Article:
E-Zine October 2012
Capacitance and radar contact level measurement systems generally consist of a sensor assembly located above the material surface that extends downwards into the material where the level is to be measured. The electrical properties of many liquids and solids can vary with composition and operating conditions. Level measurement systems that are used to measure the level of materials that form distinct interfaces and that have constant (relevant) electrical properties tend to produce more reliable and more accurate level measurements.
Capacitance and radar contact level sensors are in direct contact with the material and are exposed to the materialís vapors and general environment. The sensors generally contain one or more probes that require a seal where the probe enters the vessel. This seal can come in direct contact with the material when the level of the material is excessively high.
These technologies measure level continuously, however they do so at essentially one point in the vessel. This generally does not pose a problem for liquid applications where the gas/liquid interface is horizontal.
However, in solids applications, material entering and leaving the vessel affect the solid/gas interface. As such, this interface is typically not horizontal, so a single level measurement may not representative if the amount of material in the vessel. In these applications, the level measurement reflects the level at one point in the vessel. Level measurements can change rapidly when the material level that is sensed changes rapidly. In some applications, multiple level measurements may be needed to provide a more accurate indication of the inventory of material in the vessel.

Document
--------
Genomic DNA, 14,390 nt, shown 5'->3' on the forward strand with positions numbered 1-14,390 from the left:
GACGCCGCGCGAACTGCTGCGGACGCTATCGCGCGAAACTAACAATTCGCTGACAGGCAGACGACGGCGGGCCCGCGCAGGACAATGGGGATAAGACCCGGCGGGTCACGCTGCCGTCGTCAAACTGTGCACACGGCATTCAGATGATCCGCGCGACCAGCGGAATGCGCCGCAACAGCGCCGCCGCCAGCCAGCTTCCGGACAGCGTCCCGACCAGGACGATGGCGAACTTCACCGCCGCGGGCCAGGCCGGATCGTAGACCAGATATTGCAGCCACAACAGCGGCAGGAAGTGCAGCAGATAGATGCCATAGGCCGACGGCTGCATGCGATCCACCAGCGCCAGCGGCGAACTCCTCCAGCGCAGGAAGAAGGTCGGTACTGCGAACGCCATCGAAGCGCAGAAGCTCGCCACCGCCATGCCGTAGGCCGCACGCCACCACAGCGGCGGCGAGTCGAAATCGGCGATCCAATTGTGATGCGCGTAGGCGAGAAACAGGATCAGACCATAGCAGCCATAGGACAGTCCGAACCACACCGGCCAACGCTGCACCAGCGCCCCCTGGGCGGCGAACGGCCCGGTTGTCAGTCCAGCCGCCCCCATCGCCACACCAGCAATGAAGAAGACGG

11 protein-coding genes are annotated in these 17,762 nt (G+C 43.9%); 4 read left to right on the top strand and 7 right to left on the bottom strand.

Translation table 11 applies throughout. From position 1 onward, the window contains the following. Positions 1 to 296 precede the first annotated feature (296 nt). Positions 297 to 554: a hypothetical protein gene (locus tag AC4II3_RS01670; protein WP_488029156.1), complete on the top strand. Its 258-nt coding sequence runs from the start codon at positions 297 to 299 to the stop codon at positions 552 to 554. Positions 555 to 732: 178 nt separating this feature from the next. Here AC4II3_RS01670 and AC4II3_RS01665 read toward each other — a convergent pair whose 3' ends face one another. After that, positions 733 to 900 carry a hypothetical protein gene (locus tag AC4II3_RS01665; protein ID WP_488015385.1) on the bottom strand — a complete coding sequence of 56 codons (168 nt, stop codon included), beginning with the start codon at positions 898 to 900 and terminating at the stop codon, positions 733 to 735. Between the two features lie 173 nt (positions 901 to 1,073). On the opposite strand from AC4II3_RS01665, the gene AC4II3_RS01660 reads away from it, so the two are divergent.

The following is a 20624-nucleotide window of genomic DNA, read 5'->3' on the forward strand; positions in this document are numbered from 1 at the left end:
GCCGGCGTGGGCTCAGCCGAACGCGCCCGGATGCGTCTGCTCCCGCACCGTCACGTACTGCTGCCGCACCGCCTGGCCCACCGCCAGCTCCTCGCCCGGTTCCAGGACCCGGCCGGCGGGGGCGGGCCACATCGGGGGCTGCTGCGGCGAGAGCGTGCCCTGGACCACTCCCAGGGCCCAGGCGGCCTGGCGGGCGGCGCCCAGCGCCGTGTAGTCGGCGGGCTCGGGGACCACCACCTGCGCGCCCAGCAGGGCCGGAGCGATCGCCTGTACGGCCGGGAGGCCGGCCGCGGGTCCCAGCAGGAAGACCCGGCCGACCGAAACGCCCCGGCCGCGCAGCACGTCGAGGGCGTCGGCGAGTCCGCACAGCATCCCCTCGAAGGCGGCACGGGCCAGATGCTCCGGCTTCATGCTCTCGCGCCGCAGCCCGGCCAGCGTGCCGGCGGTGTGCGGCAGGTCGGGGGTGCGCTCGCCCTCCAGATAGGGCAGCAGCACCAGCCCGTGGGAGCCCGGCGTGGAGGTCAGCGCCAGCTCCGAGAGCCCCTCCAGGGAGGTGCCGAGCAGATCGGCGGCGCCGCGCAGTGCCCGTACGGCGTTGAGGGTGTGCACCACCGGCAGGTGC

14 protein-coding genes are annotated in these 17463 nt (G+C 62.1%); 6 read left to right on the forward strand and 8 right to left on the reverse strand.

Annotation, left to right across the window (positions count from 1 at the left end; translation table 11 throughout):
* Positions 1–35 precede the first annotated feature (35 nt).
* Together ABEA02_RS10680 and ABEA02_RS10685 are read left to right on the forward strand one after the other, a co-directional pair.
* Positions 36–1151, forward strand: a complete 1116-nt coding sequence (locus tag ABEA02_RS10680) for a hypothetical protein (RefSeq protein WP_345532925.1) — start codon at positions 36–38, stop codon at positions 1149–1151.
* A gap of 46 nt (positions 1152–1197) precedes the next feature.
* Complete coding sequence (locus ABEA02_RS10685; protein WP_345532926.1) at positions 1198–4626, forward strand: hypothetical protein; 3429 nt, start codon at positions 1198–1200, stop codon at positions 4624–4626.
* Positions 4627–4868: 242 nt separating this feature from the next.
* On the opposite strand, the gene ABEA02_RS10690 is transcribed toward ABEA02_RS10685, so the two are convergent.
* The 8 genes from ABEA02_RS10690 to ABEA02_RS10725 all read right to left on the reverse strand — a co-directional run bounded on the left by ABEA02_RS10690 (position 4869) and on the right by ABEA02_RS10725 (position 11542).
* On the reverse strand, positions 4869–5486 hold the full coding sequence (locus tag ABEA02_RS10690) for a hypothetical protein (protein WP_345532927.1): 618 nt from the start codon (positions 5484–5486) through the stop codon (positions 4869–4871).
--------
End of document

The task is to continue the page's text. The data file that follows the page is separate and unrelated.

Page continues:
For example, a rat-hole may form as solid material leaves the vessel. If the level measurement reflects a point in the rat-hole, the measured level will decrease (as expected). However, if the material remaining on the sides of the vessel falls and fills in the rat-hole, the level will abruptly (and unexpectedly) increase. Sensors should be located such that the measured level represents the actual level while avoiding rat-hole affects. Multiple sensors may be needed if an appropriate location cannot be found.
In addition, most capacitance and radar contact level sensors cannot accurately measure distances that are close to the sensor itself. Sensors are typically installed to allow the transmitter to disregard measurements at these distances.
Excerpted from The Consumer Guide to Capacitance and Radar Contact Level Gauges